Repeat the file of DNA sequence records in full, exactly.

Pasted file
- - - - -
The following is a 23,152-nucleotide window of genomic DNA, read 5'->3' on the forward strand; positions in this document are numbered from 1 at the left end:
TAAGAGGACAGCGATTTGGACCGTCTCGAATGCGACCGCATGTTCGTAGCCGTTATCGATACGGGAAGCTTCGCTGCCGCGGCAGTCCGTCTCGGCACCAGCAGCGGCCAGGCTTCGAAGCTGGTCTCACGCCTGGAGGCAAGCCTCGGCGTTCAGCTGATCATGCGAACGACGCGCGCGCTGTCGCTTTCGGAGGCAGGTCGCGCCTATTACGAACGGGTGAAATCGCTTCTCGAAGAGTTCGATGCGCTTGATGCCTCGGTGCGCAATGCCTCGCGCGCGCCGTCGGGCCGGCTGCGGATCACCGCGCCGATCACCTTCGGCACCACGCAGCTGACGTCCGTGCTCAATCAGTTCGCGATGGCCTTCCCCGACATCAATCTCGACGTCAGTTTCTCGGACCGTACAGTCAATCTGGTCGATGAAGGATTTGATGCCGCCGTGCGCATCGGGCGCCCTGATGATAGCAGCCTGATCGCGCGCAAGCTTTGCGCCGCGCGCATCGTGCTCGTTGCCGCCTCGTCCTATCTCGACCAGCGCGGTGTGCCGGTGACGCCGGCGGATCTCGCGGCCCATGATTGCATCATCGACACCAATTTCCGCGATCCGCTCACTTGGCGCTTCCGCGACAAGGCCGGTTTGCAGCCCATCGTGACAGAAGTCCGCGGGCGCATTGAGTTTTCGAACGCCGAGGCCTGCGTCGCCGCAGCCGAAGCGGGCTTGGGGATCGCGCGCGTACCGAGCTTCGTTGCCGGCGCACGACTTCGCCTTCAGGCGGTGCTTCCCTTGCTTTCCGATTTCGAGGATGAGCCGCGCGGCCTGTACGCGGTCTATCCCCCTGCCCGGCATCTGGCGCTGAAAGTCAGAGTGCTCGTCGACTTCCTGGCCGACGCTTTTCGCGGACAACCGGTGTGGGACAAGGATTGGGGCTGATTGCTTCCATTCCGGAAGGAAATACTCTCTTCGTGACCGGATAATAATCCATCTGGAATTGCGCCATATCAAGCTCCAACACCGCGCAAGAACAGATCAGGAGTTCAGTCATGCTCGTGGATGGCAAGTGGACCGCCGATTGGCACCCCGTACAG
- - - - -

The following is a 23,152-nucleotide window of genomic DNA, read 5'->3' on the forward strand; positions in this document are numbered from 1 at the left end:
TAAGAGGACAGCGATTTGGACCGTCTCGAATGCGACCGCATGTTCGTAGCCGTTATCGATACGGGAAGCTTCGCTGCCGCGGCAGTCCGTCTCGGCACCAGCAGCGGCCAGGCTTCGAAGCTGGTCTCACGCCTGGAGGCAAGCCTCGGCGTTCAGCTGATCATGCGAACGACGCGCGCGCTGTCGCTTTCGGAGGCAGGTCGCGCCTATTACGAACGGGTGAAATCGCTTCTCGAAGAGTTCGATGCGCTTGATGCCTCGGTGCGCAATGCCTCGCGCGCGCCGTCGGGCCGGCTGCGGATCACCGCGCCGATCACCTTCGGCACCACGCAGCTGACGTCCGTGCTCAATCAGTTCGCGATGGCCTTCCCCGACATCAATCTCGACGTCAGTTTCTCGGACCGTACAGTCAATCTGGTCGATGAAGGATTTGATGCCGCCGTGCGCATCGGGCGCCCTGATGATAGCAGCCTGATCGCGCGCAAGCTTTGCGCCGCGCGCATCGTGCTCGTTGCCGCCTCGTCCTATCTCGACCAGCGCGGTGTGCCGGTGACGCCGGCGGATCTCGCGGCCCATGATTGCATCATCGACACCAATTTCCGCGATCCGCTCACTTGGCGCTTCCGCGACAAGGCCGGTTTGCAGCCCATCGTGACAGAAGTCCGCGGGCGCATTGAGTTTTCGAACGCCGAGGCCTGCGTCGCCGCAGCCGAAGCGGGCTTGGGGATCGCGCGCGTACCGAGCTTCGTTGCCGGCGCACGACTTCGCCTTCAGGCGGTGCTTCCCTTGCTTTCCGATTTCGAGGATGAGCCGCGCGGCCTGTACGCGGTCTATCCCCCTGCCCGGCATCTGGCGCTGAAAGTCAGAGTGCTCGTCGACTTCCTGGCCGACGCTTTTCGCGGACAACCGGTGTGGGACAAGGATTGGGGCTGATTGCTTCCATTCCGGAAGGAAATACTCTCTTCGTGACCGGATAATAATCCATCTGGAATTGCGCCATATCAAGCTCCAACACCGCGCAAGAACAGATCAGGAGTTCAGTCATGCTCGTGGATGGCAAGTGGACCGCCGATTGGCACCCCGTACAG